This report describes the bacteriological results of a ground-water study conducted from 1993 to 1995 as part of the U.S. Geological Survey's National Water-Quality Assessment Program in the Lower Susquehanna River Basin study unit. Water samples collected from 146 household supply wells were analyzed for fecal-indicator organisms including total coliform, fecal coliform, Escherichia coli (E. coli), and fecal streptococcus concentrations. Supporting data used in the interpretations are selected water-quality constituents, well-construction information, and the environmental setting at the well site including land use, physiography, and bedrock type. Water from nearly 70 percent of the wells sampled had total coliform present and thus was not suitable for drinking without treatment. Fecal coliforms were found in water from approximately 25 percent of the sampled wells. E. coli testing was not conducted in 1993. Approximately 30 percent of the 88 sampled wells had waters with E. coli. Fecal streptococcus bacteria was present in water from about 65 percent of the wells sampled. Bacteriological contamination was more likely to occur in water from wells in agricultural areas than in water from wells in forested areas. Water from wells sampled in the Ridge and Valley Physiographic Province was more likely to have bacteria than water from wells in the Piedmont Physiographic Province. Differences in bacterial concentrations among bedrock types are only statistically significant for E. coli. Bacterial concentrations are weakly related to well-age but not to other well characteristics such as the total well depth or the casing length. Relations exist between bacterial concentrations and selected water-quality constituents. Most wells from which water was sampled did not have sanitary seals and very few were grouted. This may have contributed to the number of detections of bacteria. It is uncertain whether the bacteria detected are the result of widespread aquifer contamination or site-specific factors.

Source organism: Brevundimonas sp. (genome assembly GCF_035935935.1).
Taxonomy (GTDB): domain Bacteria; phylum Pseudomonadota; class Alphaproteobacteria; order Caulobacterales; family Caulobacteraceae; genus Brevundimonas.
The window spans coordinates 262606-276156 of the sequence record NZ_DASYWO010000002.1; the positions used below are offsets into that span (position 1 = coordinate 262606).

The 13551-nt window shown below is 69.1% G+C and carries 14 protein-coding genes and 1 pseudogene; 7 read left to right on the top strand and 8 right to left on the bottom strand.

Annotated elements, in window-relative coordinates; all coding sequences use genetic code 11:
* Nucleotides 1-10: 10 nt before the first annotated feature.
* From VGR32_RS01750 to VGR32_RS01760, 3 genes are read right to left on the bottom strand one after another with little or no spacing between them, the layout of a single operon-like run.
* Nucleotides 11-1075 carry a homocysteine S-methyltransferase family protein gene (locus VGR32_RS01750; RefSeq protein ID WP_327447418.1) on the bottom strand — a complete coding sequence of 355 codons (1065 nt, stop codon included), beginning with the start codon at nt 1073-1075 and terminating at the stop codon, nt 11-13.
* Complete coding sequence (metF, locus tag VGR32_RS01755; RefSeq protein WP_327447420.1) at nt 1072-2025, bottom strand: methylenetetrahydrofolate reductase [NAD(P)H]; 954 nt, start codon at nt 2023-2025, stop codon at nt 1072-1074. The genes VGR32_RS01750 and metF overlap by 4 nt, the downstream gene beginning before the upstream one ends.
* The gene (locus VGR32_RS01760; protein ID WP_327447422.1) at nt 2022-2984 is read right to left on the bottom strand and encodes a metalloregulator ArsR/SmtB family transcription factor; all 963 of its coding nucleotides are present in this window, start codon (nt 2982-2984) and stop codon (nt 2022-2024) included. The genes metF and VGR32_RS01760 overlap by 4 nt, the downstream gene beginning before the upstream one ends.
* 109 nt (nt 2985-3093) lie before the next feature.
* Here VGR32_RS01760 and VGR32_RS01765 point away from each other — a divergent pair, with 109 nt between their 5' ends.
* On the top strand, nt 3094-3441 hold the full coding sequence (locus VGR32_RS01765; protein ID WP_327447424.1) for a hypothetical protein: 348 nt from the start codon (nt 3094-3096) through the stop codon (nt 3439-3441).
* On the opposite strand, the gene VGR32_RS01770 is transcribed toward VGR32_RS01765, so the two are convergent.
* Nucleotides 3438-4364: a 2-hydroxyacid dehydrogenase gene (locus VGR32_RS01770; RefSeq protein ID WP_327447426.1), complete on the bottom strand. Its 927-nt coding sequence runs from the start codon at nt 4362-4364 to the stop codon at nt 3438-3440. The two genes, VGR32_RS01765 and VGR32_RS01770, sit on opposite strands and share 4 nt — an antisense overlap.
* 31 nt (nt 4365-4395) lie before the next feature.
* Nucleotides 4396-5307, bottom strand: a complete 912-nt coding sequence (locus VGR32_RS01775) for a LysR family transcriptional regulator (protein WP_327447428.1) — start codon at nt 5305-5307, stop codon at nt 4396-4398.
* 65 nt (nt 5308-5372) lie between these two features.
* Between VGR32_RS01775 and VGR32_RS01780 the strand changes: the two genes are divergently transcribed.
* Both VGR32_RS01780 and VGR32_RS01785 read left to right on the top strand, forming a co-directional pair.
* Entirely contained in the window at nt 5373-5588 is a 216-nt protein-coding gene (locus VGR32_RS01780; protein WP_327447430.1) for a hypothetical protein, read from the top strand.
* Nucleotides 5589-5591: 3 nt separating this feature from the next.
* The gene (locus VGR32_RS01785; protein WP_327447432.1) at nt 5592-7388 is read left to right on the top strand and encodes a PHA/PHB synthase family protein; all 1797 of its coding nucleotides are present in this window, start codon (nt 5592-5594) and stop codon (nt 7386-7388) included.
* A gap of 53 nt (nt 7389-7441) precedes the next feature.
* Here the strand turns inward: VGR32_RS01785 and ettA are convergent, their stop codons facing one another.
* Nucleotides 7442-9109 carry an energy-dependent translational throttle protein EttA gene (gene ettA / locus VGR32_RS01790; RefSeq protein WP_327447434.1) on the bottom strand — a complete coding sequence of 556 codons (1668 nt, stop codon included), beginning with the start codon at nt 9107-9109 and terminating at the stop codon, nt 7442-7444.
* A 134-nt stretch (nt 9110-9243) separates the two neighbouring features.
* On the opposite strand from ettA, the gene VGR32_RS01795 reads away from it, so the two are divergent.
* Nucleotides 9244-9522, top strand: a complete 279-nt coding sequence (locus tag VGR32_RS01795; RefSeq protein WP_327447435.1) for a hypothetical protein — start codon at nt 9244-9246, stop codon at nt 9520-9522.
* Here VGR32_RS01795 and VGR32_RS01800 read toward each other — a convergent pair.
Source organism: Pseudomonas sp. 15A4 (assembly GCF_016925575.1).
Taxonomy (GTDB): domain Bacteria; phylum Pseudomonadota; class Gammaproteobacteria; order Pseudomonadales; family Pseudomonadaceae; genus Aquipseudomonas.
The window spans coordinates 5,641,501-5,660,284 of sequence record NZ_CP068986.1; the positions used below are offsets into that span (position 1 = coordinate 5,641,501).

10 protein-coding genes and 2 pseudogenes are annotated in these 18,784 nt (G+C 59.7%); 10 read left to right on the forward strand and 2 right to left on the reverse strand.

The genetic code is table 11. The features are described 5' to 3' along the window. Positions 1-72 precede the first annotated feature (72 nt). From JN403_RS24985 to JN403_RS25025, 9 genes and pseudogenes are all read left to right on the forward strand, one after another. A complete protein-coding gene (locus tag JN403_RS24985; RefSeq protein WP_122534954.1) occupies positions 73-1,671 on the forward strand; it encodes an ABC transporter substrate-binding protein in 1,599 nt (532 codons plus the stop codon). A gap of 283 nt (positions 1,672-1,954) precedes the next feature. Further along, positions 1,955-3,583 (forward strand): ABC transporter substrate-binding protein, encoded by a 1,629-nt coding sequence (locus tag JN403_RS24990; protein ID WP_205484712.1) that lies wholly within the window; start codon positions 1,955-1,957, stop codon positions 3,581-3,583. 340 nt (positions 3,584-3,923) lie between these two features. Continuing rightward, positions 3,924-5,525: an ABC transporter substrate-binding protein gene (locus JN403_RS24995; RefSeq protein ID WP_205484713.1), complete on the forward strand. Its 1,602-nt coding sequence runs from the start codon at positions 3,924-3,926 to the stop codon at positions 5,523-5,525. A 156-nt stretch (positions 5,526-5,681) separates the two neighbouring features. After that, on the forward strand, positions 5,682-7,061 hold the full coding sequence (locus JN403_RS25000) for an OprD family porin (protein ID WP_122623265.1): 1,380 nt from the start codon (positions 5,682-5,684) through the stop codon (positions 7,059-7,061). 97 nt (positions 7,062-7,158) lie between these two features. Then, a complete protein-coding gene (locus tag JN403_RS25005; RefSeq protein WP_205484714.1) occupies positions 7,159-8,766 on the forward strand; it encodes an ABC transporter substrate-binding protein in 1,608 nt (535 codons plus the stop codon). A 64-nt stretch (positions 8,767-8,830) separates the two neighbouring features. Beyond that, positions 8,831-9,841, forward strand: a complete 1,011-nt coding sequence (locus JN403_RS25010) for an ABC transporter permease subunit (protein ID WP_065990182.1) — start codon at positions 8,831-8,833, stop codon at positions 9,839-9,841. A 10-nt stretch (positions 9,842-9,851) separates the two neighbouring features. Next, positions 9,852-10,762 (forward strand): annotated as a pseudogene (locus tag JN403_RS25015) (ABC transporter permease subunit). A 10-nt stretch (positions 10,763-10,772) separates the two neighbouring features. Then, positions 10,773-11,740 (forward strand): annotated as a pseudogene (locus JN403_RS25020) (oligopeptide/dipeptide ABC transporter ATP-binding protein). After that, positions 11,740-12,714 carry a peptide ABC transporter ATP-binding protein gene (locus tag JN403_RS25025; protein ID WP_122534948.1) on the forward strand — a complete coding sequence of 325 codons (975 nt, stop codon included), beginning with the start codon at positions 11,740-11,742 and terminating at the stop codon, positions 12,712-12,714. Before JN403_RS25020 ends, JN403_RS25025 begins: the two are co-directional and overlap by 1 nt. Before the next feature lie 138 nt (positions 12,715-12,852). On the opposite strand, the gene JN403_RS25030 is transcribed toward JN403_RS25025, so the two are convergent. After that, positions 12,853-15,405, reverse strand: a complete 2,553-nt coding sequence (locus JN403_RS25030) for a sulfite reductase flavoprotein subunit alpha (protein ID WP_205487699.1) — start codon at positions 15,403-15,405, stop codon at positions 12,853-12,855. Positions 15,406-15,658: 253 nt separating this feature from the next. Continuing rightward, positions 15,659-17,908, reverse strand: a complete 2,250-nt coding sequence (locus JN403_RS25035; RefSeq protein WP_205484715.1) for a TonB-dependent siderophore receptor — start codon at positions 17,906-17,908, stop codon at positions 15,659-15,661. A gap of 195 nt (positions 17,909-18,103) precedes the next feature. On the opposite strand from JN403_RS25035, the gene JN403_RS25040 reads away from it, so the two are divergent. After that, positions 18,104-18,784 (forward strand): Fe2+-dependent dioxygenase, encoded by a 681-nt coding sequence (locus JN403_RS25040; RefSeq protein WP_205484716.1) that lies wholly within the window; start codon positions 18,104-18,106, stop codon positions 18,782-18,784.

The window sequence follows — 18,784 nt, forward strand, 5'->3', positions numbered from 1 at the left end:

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USGS Numbered Series
Bacteriological quality of ground water used for household supply, Lower Susquehanna River basin, Pennsylvania and Maryland